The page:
Quizzle: ‘Cracking the Nut’ of Online Personal Finance in a Down Economy
In its first year of operation, Detroit-based startup Quizzle, one of the many under the sprawling QuickenLoans umbrella, handed out free credit reports as a way to entice users. More than a million people signed up for the site. During Quizzle’s second year of operation, it began offering users products to help clean up their credit and prepare them for home ownership. Now, in year three, CEO Todd Albery has given himself (and his company) a new challenge: How do you take an online personal finance company and make it appeal to the masses? How do you make it great?
Albery says in the world of online personal finance, even the well-known products like Mint and Turbo Tax (both owned by Intuit now) are only pulling in a small percentage of the American population as users. What Quizzle wants to do is create a paradigm shift in the way people interact with their credit scores—Albery cited what Google did to streamline search in a crowded marketplace as his chief inspiration.
“What’s the switch you flip that makes people say, I need a Quizzle account so I can do X?” Albery wonders. “We want to change the behavior of Internet users. Nobody’s been able to crack that nut for personal finance.”
Albery says he and his staff of nine employees are going to spend roughly the next 90 days devoting their energy to making Quizzle better and more useful than the competition. They’re hoping to “demystify” credit scores to the point that those who have suffered the slings and arrows of a down economy aren’t afraid to find out how bad their score has gotten—and won’t hesitate to start repairing the situation because Quizzle has taken the shame out of the endeavor.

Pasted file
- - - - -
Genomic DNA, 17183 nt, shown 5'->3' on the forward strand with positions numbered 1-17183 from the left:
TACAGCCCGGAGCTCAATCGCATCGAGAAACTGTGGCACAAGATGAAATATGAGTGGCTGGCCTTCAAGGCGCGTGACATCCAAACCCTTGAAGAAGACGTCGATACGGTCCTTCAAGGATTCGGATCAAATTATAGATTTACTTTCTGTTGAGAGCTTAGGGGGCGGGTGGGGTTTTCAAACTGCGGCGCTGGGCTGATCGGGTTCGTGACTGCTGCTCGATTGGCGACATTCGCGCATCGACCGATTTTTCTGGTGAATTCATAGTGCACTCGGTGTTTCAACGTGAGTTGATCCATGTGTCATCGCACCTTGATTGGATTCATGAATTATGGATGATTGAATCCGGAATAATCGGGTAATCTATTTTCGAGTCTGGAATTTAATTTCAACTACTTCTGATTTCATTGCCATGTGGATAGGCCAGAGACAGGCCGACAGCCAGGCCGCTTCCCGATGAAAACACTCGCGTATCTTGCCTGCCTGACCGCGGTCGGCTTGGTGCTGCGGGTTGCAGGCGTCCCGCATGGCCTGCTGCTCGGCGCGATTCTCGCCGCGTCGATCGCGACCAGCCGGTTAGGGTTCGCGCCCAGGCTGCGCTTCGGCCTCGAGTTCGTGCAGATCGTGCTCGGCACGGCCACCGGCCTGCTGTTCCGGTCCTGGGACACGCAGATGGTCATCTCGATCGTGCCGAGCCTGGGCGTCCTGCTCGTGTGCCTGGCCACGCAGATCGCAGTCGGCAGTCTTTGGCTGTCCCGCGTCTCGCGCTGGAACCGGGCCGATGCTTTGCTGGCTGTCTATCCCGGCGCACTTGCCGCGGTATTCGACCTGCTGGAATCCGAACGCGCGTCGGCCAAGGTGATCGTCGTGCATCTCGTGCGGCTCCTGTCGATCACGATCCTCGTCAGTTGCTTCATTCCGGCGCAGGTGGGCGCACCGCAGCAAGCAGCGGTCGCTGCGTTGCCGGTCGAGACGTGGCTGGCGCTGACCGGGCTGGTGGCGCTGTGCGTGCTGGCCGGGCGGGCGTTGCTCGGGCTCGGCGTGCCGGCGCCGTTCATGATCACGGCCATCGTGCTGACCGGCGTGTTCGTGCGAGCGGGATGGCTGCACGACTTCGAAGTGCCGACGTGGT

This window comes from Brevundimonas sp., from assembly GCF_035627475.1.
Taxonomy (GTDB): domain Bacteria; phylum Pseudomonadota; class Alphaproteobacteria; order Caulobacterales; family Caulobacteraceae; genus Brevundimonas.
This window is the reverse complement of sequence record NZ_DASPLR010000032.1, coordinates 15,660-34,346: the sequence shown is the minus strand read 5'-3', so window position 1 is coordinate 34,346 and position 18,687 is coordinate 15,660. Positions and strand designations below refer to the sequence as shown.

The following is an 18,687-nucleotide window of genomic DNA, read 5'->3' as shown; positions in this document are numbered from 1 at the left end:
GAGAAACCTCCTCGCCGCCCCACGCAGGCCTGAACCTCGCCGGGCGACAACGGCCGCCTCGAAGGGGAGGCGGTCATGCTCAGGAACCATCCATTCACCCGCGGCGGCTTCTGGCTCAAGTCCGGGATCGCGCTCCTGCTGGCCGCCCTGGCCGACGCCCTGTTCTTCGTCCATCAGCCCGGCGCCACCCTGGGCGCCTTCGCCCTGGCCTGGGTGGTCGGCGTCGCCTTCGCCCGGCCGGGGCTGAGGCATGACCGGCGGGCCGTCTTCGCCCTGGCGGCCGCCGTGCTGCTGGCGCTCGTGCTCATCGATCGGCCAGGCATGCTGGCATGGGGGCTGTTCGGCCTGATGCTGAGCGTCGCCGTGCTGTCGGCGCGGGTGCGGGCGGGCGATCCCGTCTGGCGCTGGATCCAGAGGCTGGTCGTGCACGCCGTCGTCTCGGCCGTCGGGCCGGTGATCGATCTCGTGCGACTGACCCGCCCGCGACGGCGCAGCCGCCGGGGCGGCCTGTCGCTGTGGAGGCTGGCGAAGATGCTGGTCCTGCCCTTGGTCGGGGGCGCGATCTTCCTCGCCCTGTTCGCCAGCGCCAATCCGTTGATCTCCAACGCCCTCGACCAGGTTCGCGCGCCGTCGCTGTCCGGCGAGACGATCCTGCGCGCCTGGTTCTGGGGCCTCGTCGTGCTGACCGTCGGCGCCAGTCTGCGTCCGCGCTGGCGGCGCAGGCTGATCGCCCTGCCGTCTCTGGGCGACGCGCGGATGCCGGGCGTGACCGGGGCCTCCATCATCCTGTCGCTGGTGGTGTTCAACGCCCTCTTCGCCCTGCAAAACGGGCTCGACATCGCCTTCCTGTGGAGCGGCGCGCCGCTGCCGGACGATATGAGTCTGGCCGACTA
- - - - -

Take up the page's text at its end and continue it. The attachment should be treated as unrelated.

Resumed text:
Quizzle still offers free credit reports along with budget planning and credit improvement tools, as well as home loan recommendations. The true genius of Quizzle’s business model may lie in the fact that the company is targeting those who are turned down by Quicken for mortgages to then help them fix their credit and turn them into future Quicken clients.
Albery says it’s possible Quizzle will attack the icky feelings people often have about debt and credit scores by creating online support groups—the Weight Watchers model, if you will—where users can encourage one another to not only get their finances in order, but to keep them in order. (Instead of a support group about overeating, for instance, there might be one for people who spend their paychecks at the mall despite a growing pile of bills that needs their attention.)
Albery envisions the new Quizzle to be a sort of “consumerism anonymous” in a world where your credit score is increasingly used, almost like a criminal record, to determine your level of trustworthiness. Albery says you can pretty much assume prospective employers will run your credit. In Michigan, your credit score even affects how much you pay for car insurance. That more people are losing a handle on their credit scores due to unemployment, foreclosures, bankruptcies, and medical bills makes the matter all the more urgent, Albery says. The company’s new motto—”Don’t Guess. Know.”—says it all.
“We’re asking people to want to engage in something that has been a point of pain in their life,” Albery says. “So we try to make finances fun. We try to do the math for you. Your data is out there being used for you and against you, and you need to know what that data is.”
Albery claims that Quizzle has grown to what it is now through word-of-mouth and with a “zero-dollar marketing budget.” The site was given an early shout-out by Atlanta-based radio host Clark Howard, who specializes in topics related to consumer protection. “Clark Howard put us on the map,” Albery adds. “He interviewed a guy on the street who mentioned Quizzle. We had 20,000 people hitting our servers at the same time–that shut down the site temporarily, but it made us a brand new company.”